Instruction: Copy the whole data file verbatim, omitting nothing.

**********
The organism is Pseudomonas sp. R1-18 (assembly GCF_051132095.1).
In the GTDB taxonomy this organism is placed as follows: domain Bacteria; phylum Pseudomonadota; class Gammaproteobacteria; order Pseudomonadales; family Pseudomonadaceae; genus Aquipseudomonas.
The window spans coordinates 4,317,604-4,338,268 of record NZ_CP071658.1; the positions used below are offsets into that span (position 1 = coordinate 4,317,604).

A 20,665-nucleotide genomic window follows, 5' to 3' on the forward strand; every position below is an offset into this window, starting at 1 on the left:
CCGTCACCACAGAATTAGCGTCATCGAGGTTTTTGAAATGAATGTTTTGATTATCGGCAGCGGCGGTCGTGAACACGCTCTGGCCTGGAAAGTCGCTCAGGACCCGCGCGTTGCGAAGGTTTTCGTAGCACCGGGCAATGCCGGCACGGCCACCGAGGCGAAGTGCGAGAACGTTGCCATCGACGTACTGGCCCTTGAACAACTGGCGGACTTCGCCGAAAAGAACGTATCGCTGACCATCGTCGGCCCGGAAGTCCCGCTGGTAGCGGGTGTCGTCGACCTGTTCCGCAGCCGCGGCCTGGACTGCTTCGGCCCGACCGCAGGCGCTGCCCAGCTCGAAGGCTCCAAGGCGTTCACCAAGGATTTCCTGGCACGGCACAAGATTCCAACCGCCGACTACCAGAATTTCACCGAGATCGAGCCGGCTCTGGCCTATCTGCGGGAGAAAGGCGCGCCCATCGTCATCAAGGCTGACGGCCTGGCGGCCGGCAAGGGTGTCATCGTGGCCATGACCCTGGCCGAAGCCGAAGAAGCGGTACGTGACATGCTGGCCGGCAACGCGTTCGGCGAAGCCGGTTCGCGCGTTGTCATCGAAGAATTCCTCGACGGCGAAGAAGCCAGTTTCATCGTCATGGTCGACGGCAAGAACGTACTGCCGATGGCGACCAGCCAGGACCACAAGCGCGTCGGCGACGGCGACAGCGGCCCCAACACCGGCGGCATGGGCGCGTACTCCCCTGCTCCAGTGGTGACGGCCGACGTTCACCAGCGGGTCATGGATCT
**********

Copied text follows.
The organism is Pseudomonas sp. R1-18 (assembly GCF_051132095.1).
In the GTDB taxonomy this organism is placed as follows: domain Bacteria; phylum Pseudomonadota; class Gammaproteobacteria; order Pseudomonadales; family Pseudomonadaceae; genus Aquipseudomonas.
The window spans coordinates 4,317,604-4,338,268 of record NZ_CP071658.1; the positions used below are offsets into that span (position 1 = coordinate 4,317,604).

A 20,665-nucleotide genomic window follows, 5' to 3' on the forward strand; every position below is an offset into this window, starting at 1 on the left:
CCGTCACCACAGAATTAGCGTCATCGAGGTTTTTGAAATGAATGTTTTGATTATCGGCAGCGGCGGTCGTGAACACGCTCTGGCCTGGAAAGTCGCTCAGGACCCGCGCGTTGCGAAGGTTTTCGTAGCACCGGGCAATGCCGGCACGGCCACCGAGGCGAAGTGCGAGAACGTTGCCATCGACGTACTGGCCCTTGAACAACTGGCGGACTTCGCCGAAAAGAACGTATCGCTGACCATCGTCGGCCCGGAAGTCCCGCTGGTAGCGGGTGTCGTCGACCTGTTCCGCAGCCGCGGCCTGGACTGCTTCGGCCCGACCGCAGGCGCTGCCCAGCTCGAAGGCTCCAAGGCGTTCACCAAGGATTTCCTGGCACGGCACAAGATTCCAACCGCCGACTACCAGAATTTCACCGAGATCGAGCCGGCTCTGGCCTATCTGCGGGAGAAAGGCGCGCCCATCGTCATCAAGGCTGACGGCCTGGCGGCCGGCAAGGGTGTCATCGTGGCCATGACCCTGGCCGAAGCCGAAGAAGCGGTACGTGACATGCTGGCCGGCAACGCGTTCGGCGAAGCCGGTTCGCGCGTTGTCATCGAAGAATTCCTCGACGGCGAAGAAGCCAGTTTCATCGTCATGGTCGACGGCAAGAACGTACTGCCGATGGCGACCAGCCAGGACCACAAGCGCGTCGGCGACGGCGACAGCGGCCCCAACACCGGCGGCATGGGCGCGTACTCCCCTGCTCCAGTGGTGACGGCCGACGTTCACCAGCGGGTCATGGATCT